What Really Is Distracted Driving?

What Constitutes Distracted Driving?

You've probably heard the term quite a bit in the recent years, especially with the advent of smartphone technology and other mobile data platforms. These tools, while vital to modern existence, come at a steep price when it comes to focus. Driving is one of the main areas where focus is crucial, and anything that takes even a small portion of that focus is going to potentially cause massive problems. Distracted driving is a big problem in the modern world, but how do you define 'distracted driving'? A few key examples are outlined below, and you'll notice they aren't all related to smartphones.

Eating & Drinking

Distracted driving revolves around absolutely anything that takes a driver's focus from the road. Eating and drinking while driving was an issue long before smartphones became prevalent, and those activities, while sometimes seemingly necessary, drastically reduce reaction time and attention to the road. Drinking isn't quite as bad as eating since most beverages are self-contained, but eating while driving requires a lot of focus on the food in order to prevent spilling. Eating can distract all three primary areas needed for driving, including your vision, your manual control, and your cognitive attention.

Talking With Passengers

Speaking on the phone is incredibly distracting, and speaking with your passengers is just about as distracting. Most drivers will tell you that is it easier to speak with passengers than through a cell phone, and that may be true, but it still creates a situation where the driver is distracted from the task at hand. That focus can only be taken from driving, which endangers the driver, the passengers, and nearby vehicles.

Adjusting GPS Units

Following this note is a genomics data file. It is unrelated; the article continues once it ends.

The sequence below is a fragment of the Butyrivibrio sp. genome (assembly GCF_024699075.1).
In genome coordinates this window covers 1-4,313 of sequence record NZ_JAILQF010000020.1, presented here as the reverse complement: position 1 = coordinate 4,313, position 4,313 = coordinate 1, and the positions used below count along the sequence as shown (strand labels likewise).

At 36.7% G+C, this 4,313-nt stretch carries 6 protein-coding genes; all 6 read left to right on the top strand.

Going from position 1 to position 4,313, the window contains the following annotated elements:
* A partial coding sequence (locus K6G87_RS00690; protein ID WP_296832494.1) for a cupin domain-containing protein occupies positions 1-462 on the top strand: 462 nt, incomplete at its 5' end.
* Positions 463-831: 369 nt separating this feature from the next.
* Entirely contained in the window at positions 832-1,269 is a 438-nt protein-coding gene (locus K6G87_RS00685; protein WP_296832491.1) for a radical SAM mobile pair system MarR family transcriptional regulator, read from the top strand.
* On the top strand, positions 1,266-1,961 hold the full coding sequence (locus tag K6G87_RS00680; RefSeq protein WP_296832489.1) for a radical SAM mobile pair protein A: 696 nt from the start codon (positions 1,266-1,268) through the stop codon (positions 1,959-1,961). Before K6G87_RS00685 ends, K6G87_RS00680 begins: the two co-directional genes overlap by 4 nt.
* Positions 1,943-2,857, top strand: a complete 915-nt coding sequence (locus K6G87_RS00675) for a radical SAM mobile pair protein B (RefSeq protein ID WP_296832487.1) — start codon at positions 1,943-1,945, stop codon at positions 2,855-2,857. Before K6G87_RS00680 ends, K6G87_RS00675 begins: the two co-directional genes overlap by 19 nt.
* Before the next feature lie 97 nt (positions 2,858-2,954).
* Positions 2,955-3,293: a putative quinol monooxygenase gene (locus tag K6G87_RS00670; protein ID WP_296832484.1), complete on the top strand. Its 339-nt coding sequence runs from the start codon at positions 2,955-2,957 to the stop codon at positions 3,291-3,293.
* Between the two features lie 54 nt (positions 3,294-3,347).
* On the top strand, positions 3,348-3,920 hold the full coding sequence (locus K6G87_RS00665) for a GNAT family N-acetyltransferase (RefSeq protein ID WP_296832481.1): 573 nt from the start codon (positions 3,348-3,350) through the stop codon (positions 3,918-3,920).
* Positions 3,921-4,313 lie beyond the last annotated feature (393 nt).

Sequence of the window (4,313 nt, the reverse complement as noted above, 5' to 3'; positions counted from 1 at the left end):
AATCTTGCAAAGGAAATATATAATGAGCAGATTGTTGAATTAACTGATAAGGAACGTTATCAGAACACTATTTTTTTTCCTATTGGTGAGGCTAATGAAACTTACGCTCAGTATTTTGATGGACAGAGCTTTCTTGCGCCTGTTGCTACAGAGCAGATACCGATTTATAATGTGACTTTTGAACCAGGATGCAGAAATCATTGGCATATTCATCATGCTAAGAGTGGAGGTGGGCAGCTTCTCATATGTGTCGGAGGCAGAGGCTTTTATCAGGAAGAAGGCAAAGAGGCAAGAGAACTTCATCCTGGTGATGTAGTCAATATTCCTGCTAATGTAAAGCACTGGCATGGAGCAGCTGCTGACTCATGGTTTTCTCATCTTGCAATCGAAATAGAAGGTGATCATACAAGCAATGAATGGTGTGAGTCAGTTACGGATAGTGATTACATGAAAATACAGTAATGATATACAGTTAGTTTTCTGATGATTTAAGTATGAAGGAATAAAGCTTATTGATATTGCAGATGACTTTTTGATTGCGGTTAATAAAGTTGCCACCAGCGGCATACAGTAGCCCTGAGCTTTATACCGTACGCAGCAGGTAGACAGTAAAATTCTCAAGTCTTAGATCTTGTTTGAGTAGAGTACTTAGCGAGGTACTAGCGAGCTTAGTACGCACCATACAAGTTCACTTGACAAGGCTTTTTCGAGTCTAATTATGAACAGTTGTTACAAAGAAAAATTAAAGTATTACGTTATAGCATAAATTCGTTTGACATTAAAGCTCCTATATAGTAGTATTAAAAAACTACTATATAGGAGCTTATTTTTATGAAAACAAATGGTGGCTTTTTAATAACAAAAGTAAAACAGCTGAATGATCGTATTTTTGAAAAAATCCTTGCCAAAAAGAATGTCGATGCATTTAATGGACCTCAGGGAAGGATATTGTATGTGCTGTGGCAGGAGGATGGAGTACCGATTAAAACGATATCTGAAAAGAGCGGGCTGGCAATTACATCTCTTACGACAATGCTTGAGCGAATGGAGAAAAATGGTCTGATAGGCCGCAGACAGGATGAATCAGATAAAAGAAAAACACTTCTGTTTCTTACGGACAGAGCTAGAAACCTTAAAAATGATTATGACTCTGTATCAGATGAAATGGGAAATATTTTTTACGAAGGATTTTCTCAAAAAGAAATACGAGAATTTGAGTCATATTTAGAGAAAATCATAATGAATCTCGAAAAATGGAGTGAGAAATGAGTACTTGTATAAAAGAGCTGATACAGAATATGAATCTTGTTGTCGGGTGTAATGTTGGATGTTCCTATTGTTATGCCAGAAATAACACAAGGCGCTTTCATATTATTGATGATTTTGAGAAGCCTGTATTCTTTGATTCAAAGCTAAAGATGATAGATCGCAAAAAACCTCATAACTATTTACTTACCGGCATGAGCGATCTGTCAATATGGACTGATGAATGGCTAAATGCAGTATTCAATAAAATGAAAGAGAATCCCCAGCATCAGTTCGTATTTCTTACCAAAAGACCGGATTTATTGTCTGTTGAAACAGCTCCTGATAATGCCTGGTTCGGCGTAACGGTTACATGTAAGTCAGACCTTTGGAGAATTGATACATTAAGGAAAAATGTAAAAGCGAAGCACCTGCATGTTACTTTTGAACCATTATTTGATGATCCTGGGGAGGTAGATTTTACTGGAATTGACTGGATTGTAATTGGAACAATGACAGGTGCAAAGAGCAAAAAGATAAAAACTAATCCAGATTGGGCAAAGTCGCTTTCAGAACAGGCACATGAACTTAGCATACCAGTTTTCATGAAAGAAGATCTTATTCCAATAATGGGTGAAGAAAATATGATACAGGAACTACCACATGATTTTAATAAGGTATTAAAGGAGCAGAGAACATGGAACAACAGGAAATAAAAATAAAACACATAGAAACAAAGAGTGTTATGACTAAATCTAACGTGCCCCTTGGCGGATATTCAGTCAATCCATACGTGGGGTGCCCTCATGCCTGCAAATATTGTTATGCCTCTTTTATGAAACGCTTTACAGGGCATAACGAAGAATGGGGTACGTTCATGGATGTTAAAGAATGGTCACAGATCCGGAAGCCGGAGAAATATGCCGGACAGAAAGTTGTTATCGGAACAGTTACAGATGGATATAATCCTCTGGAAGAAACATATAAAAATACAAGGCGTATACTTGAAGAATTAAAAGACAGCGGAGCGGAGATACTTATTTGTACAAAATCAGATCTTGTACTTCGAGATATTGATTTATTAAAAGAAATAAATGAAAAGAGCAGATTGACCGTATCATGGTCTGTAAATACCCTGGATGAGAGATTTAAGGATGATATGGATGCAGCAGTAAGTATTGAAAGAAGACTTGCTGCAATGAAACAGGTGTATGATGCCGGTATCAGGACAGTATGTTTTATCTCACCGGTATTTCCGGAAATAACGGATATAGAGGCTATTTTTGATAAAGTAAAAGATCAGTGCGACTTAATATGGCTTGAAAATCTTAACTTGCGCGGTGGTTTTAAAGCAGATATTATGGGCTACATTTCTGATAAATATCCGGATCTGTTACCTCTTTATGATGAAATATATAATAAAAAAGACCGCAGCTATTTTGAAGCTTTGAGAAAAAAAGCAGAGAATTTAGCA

Almost everyone is accustomed to using GPS to get from place to place in the modern world, but those devices are just as distracting as any other. GPS units are designed to be set up before you start your journey, but that doesn't mean you'll be able to avoid adjusting the directions or some other feature of the unit while driving. If you need to adjust the GPS, it is a good idea to pull off to the side of the road. Adjusting a GPS requires a lot of focus, especially cognitive focus that should be spent on driving.

Texting/Cellphone Use

The holy grail of distracted driving is texting while driving. It has been proven that texting while driving inhibits reaction time more than being legally intoxicated. In other words, a drunk driver is technically more capable of driving than someone who is simply distracted by texting while driving. General cell phone use is almost as dangerous, but the focus needed to type words in a text is so great that most drivers completely ignore the road while texting.

Reading (Maps, Directions, Etc.)

It should come as no surprise that reading is a distraction while driving, especially when you consider all the other distraction methods that involve reading. The most common item that might be read by a driver in the car is a paper map, but those are on the way out thanks to GPS and cell phone mapping systems. Anything that must be read can distract a driver, which is why it is a good idea to rely on a passenger to handle those tasks.


Sometimes it may seem like you have no choice but to put on your makeup in the car, or maybe you have to shave on the way to work. Any task that takes focus from the road can cause distracted driving, and grooming is a big one. It's better to finish your grooming at home, even if it makes you slightly late. At least you'll be alive. 

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